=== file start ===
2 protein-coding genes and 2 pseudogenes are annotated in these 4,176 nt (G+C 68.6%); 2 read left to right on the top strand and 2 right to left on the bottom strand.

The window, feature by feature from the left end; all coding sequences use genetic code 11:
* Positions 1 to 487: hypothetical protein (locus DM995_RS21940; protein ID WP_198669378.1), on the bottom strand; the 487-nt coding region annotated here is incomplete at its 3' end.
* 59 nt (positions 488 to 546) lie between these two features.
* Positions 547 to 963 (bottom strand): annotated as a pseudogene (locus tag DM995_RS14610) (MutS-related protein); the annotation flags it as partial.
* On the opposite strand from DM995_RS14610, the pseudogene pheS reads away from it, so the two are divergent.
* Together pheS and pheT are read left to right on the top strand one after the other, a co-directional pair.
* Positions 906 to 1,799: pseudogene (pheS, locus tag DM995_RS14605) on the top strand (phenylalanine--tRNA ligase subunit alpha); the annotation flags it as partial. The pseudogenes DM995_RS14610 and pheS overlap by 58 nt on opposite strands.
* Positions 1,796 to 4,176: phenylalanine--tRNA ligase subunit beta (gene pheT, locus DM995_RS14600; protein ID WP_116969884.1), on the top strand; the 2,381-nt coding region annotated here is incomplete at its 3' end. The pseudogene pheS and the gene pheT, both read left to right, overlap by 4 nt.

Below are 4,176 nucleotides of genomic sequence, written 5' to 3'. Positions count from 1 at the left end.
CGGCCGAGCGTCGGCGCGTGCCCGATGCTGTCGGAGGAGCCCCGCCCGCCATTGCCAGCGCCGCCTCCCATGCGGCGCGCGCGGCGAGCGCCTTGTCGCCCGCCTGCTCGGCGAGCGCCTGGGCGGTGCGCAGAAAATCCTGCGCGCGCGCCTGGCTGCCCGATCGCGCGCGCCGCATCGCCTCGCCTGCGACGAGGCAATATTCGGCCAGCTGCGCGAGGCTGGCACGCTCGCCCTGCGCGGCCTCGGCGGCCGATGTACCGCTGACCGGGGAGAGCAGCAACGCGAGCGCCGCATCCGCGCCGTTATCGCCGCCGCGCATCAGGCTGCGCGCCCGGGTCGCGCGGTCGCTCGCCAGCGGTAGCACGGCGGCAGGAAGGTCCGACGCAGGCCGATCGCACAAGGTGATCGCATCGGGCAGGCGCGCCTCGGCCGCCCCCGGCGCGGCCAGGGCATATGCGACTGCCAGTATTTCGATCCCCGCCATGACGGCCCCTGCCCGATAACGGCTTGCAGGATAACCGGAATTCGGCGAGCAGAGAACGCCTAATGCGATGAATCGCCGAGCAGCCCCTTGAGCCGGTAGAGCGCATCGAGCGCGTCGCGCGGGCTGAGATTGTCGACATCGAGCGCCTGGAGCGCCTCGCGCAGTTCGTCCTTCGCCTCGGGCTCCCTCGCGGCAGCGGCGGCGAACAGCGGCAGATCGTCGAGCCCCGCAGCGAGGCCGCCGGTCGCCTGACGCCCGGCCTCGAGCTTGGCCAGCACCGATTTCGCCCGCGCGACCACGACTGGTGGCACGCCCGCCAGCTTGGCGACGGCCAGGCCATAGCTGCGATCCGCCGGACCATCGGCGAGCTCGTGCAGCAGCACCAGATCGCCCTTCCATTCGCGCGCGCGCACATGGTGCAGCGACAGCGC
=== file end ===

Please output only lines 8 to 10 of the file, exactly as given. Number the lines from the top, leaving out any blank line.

* Positions 906 to 1,799: pseudogene (pheS, locus tag DM995_RS14605) on the top strand (phenylalanine--tRNA ligase subunit alpha); the annotation flags it as partial. The pseudogenes DM995_RS14610 and pheS overlap by 58 nt on opposite strands.
* Positions 1,796 to 4,176: phenylalanine--tRNA ligase subunit beta (gene pheT, locus DM995_RS14600; protein ID WP_116969884.1), on the top strand; the 2,381-nt coding region annotated here is incomplete at its 3' end. The pseudogene pheS and the gene pheT, both read left to right, overlap by 4 nt.

Below are 4,176 nucleotides of genomic sequence, written 5' to 3'. Positions count from 1 at the left end.